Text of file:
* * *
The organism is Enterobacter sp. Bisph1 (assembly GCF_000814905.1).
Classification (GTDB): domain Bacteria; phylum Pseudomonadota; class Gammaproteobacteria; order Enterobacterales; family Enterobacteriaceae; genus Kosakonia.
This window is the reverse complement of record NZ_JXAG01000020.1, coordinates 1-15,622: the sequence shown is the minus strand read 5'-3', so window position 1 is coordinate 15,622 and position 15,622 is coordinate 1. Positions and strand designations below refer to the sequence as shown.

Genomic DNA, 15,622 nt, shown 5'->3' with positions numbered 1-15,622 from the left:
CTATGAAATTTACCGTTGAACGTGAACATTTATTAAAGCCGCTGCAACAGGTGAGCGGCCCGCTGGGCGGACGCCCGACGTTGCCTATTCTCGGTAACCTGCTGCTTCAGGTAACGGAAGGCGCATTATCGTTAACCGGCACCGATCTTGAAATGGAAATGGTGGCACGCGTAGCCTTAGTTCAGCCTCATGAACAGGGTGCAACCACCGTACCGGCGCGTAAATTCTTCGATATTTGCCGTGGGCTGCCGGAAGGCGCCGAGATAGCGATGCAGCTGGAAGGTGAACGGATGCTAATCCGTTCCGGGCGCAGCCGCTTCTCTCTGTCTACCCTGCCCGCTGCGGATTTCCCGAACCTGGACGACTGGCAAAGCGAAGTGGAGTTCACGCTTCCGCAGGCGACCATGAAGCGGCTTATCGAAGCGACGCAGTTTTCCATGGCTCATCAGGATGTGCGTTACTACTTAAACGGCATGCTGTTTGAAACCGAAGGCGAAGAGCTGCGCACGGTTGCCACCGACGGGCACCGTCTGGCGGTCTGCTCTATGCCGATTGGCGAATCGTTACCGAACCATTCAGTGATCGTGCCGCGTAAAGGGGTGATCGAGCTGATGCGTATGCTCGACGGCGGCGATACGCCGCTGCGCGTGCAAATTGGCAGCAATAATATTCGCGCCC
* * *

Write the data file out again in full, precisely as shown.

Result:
The organism is Enterobacter sp. Bisph1 (assembly GCF_000814905.1).
Classification (GTDB): domain Bacteria; phylum Pseudomonadota; class Gammaproteobacteria; order Enterobacterales; family Enterobacteriaceae; genus Kosakonia.
This window is the reverse complement of record NZ_JXAG01000020.1, coordinates 1-15,622: the sequence shown is the minus strand read 5'-3', so window position 1 is coordinate 15,622 and position 15,622 is coordinate 1. Positions and strand designations below refer to the sequence as shown.

Genomic DNA, 15,622 nt, shown 5'->3' with positions numbered 1-15,622 from the left:
CTATGAAATTTACCGTTGAACGTGAACATTTATTAAAGCCGCTGCAACAGGTGAGCGGCCCGCTGGGCGGACGCCCGACGTTGCCTATTCTCGGTAACCTGCTGCTTCAGGTAACGGAAGGCGCATTATCGTTAACCGGCACCGATCTTGAAATGGAAATGGTGGCACGCGTAGCCTTAGTTCAGCCTCATGAACAGGGTGCAACCACCGTACCGGCGCGTAAATTCTTCGATATTTGCCGTGGGCTGCCGGAAGGCGCCGAGATAGCGATGCAGCTGGAAGGTGAACGGATGCTAATCCGTTCCGGGCGCAGCCGCTTCTCTCTGTCTACCCTGCCCGCTGCGGATTTCCCGAACCTGGACGACTGGCAAAGCGAAGTGGAGTTCACGCTTCCGCAGGCGACCATGAAGCGGCTTATCGAAGCGACGCAGTTTTCCATGGCTCATCAGGATGTGCGTTACTACTTAAACGGCATGCTGTTTGAAACCGAAGGCGAAGAGCTGCGCACGGTTGCCACCGACGGGCACCGTCTGGCGGTCTGCTCTATGCCGATTGGCGAATCGTTACCGAACCATTCAGTGATCGTGCCGCGTAAAGGGGTGATCGAGCTGATGCGTATGCTCGACGGCGGCGATACGCCGCTGCGCGTGCAAATTGGCAGCAATAATATTCGCGCCC